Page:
Netflix's original movies and shows were more popular than any other new releases on its streaming service in 2019, the company said Monday.
Netflix revealed that its own comedy, "Murder Mystery," starring Adam Sandler and Jennifer Aniston, topped the list of its most popular releases of the year. The third season of "Stranger Things," Netflix's hit TV show, came in second.
The disclosure could bolster Netflix's approach to investing heavily in original content to keep subscribers interested as it loses some of its traditionally big hits to newer streaming services. Within the next two years, Netflix will lose both "The Office" and "Friends" to rivals NBCUniversal, owned by CNBC parent Comcast, and AT&T's WarnerMedia, which are ramping up their own platforms. Disney announced it would pull its content from Netflix as it prepared to launch its new service, Disney+, which it said a day after its launch had more than 10 million sign-ups.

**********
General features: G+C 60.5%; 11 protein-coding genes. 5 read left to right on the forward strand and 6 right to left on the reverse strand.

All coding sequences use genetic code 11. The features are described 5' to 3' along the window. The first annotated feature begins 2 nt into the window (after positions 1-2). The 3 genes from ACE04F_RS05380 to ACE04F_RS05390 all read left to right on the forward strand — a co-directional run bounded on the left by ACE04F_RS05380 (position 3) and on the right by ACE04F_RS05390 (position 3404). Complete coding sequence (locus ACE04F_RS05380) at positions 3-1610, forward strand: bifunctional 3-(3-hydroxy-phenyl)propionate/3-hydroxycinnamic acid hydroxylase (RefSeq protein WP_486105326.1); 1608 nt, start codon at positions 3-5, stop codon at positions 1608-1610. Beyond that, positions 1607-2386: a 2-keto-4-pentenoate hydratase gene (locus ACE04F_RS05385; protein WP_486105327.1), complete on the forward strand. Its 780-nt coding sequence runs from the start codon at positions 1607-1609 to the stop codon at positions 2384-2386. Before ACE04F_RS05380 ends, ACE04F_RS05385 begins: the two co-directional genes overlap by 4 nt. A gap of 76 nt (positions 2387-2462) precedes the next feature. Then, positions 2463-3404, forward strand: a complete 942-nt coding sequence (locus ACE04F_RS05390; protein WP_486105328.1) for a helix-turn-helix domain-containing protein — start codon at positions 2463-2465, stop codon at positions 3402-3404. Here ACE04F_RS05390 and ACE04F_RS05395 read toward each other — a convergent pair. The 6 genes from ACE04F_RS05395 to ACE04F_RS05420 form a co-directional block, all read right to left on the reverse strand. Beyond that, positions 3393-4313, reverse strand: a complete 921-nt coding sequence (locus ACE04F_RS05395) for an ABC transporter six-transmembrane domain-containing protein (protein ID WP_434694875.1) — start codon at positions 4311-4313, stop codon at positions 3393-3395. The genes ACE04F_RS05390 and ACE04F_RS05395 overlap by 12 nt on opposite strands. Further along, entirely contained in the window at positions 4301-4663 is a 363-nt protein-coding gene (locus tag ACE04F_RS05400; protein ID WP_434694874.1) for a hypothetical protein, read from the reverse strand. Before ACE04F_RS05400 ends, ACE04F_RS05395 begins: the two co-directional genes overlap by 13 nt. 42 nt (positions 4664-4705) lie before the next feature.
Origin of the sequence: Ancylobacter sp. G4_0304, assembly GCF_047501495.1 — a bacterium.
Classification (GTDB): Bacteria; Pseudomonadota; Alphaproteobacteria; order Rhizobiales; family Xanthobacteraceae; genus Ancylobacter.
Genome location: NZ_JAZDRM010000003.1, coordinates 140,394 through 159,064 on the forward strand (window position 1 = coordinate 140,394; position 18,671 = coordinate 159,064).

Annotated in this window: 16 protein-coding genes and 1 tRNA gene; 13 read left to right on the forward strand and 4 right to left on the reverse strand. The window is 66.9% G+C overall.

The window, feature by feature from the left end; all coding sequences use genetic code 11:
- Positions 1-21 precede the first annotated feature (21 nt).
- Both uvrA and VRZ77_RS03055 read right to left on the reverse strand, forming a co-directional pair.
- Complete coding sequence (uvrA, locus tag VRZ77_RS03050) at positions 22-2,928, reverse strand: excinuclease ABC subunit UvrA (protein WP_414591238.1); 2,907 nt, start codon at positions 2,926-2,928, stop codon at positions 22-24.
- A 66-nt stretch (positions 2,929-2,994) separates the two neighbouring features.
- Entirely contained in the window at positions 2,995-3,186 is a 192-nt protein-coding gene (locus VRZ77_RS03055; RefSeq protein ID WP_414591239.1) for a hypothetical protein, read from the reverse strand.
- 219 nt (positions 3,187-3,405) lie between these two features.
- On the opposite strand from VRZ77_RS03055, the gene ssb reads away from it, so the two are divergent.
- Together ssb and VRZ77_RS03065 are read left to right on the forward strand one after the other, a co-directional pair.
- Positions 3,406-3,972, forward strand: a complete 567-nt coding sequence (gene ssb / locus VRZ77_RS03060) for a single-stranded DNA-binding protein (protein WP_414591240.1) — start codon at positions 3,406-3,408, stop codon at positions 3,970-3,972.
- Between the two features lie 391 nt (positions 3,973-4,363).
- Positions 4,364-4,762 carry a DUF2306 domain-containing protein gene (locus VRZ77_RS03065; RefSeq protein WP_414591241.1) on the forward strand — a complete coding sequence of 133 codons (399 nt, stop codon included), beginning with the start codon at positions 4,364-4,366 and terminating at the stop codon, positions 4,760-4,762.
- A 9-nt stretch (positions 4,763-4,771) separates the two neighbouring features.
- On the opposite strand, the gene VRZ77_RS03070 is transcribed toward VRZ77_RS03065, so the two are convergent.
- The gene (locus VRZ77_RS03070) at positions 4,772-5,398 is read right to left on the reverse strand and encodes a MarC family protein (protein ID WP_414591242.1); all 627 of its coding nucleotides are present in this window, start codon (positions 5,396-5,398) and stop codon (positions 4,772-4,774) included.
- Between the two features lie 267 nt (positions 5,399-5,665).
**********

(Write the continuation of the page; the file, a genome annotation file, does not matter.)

While third-party content will still be an important part of Netflix's strategy with the company adding the popular sitcom "Seinfeld" to its service in 2021, Netflix has bet that it can keep an edge over its competitors by creating its own original hits.
Netflix compiled the popularity rankings based on the number of accounts that watched at least two minutes of a movie or show in its first 28 days on the platform this year. The two-minute metric is meant to provide a standard way of evaluating relative popularity, a spokesperson said in a statement, rather than measuring completion of a program, which tends to discriminate against longer content.
The company is notoriously tight-lipped when it comes to sharing viewership metrics, but has recently been giving investors a peek at the data behind some of its best-performing content. In its fourth-quarter 2018 earnings report, for example, Netflix shared that its movie "Bird Box" featuring Sandra Bullock reached 80 million member households in its first four weeks on the service.
Disclosure: Comcast owns NBCUniversal, parent company of CNBC.